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The Benefits of Breast-feeding

August is national breastfeeding month — a time to educate new mothers on the benefits of breastfeeding. For moms, breastfeeding is a great way to shed postpartum weight, bond with her newborn and ward off postpartum depression. For parents and caregivers, breastfeeding saves money and time. Bottle feeding requires parents to warm bottles, mix formula and wash bottles and nipples — on top of an annual cost of roughly $1,500 for formula. Breast milk is free and readily accessible.

Babies and breast milk

Breastfeeding is really about the baby. A mother’s body produces colostrum during pregnancy and right after birth. This thick yellowish milk is full of nutrients and antibodies that protect your baby. A few days later, mature milk provides the exact amount of fat, sugar, water and protein to help your baby grow.

“In addition to nutrients, breastfeeding strengthens your baby’s immune system so she has fewer infections and it improves a baby’s bowel function to minimize bouts of diarrhea,” says Nelson Echebiri, M.D., obstetrician/gynecologist with Meritus Medical Group’s Women’s Health Center at Robinwood. “If you ask me, breast milk is the best gourmet food for your baby.”

Challenges of breastfeeding

So why doesn’t every mother breastfeed? There’s a skill to breastfeeding and it requires mom to relax, but when your baby is crying for his only source of food, it’s not relaxing. Finding the right position to hold your baby for breastfeeding presents a challenge too. Do you use the football, cradle or side-lying hold? Some mothers develop sore nipples, plugged ducts and engorgement, which turns something nurturing into something painful.

Make breastfeeding work

Here are some ways you can become successful at breastfeeding:

  • Get some help. Sign up for a breastfeeding class one month prior to giving birth. After giving birth, get expert advice from lactation consultants while in the hospital.
  • Keep the milk flowing. Even if you can’t get your baby to breastfeed, you can rent a hospital-grade electric pump from a medical supply store like Equipped for Life and express your milk into bottles. Milk production can be less when strictly pumping so you may need to supplement breast milk with infant formula.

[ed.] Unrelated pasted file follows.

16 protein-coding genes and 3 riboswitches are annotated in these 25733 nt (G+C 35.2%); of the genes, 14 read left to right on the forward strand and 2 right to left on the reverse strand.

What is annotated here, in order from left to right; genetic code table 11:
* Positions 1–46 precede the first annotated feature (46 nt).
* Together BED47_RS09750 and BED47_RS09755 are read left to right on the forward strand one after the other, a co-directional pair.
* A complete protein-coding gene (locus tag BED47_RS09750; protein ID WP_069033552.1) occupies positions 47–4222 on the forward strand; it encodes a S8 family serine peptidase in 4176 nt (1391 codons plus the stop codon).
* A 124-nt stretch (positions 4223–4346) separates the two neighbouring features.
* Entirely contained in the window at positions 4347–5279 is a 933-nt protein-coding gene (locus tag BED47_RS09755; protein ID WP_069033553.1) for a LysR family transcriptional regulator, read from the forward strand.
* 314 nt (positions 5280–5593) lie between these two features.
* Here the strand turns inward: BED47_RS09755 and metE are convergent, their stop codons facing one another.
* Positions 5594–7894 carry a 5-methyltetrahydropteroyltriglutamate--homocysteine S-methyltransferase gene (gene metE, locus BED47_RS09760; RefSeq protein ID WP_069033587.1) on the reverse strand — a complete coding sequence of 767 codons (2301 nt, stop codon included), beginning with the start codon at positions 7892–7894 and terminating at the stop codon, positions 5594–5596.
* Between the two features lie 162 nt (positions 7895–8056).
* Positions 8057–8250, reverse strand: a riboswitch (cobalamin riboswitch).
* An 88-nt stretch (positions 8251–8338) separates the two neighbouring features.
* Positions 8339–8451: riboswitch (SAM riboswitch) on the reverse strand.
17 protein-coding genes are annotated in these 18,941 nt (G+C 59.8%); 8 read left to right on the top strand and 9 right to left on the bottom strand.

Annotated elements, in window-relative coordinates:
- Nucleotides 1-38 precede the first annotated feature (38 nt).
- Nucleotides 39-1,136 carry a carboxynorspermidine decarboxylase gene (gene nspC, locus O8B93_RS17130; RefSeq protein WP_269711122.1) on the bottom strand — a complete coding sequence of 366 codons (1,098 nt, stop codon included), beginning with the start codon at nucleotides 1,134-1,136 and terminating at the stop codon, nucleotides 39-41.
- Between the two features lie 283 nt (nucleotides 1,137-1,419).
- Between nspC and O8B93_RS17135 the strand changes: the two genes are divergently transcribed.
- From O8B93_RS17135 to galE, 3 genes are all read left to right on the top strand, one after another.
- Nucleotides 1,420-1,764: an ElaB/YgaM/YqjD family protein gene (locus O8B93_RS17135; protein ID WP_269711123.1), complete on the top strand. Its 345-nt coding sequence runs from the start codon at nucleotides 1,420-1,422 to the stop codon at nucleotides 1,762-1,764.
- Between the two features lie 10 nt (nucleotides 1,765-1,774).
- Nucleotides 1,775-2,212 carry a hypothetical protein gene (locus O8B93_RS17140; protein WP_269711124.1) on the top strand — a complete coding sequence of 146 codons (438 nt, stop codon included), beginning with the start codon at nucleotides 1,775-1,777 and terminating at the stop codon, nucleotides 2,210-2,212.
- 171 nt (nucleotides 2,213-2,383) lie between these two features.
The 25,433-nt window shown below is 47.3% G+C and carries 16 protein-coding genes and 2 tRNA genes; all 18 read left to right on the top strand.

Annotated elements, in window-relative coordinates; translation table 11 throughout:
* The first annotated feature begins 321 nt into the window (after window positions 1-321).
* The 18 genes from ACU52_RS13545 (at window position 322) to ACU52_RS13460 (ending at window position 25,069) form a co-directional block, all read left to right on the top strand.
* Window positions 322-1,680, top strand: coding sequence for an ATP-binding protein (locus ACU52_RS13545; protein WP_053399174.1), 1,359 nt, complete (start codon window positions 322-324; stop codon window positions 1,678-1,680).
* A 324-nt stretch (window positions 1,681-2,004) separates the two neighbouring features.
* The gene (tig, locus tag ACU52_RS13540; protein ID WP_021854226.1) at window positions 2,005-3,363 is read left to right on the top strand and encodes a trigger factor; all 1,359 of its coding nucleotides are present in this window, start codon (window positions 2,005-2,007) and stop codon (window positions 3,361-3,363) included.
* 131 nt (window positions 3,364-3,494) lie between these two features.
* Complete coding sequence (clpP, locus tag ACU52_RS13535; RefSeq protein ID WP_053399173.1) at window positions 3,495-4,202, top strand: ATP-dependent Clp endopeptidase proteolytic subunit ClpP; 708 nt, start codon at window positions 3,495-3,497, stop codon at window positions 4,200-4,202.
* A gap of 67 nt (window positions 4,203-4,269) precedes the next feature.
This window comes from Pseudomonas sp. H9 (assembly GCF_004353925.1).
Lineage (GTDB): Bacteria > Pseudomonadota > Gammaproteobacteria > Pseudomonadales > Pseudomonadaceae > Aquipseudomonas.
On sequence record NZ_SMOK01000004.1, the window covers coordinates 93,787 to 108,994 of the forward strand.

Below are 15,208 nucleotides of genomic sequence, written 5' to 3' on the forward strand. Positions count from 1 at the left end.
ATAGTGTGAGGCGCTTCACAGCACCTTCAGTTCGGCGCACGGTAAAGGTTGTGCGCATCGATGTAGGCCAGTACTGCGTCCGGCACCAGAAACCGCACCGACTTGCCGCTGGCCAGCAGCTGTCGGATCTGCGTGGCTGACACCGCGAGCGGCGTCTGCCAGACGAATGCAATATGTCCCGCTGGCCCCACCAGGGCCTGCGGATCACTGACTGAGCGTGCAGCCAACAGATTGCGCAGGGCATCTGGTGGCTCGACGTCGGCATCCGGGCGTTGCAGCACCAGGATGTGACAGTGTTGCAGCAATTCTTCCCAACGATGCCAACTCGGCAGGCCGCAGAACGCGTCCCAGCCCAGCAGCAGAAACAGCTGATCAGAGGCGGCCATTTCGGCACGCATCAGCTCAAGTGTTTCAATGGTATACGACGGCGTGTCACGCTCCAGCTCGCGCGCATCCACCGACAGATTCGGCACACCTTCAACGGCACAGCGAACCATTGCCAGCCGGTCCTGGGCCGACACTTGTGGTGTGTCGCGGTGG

• Protect yourself by using a silicon nipple shield. The shield acts as a skin barrier and creates a stronger latch for the baby.
  • Let dad give it a go. For moms returning to work, investing in an electric breast pump provides a stash of breast milk — and lets dad and baby bond during bottle feeding.

Not for everyone

For some moms, breastfeeding is just not them and that’s OK. Today’s infant formula contains brain-nourishing nutrients such as DHA, choline and essential vitamins. “Most babies do well with the basic formula, but if an infant has issues with fussiness, gas or reflux, there are a variety of products to help with these issues,” explains Matthew Kearney, PA-C, with Meritus Medical Group’s White Oak Pediatric and Adult Medicine. He also suggests comparing nutritional labels when deciding whether to use generic or name-brand infant formulas.

If you’re expecting a baby, talk to your obstetrician about breastfeeding and formula choices. Looking for an obstetrician or pediatrician? Call Meritus Medical Group at 301-714-4411 to find a provider close to you.

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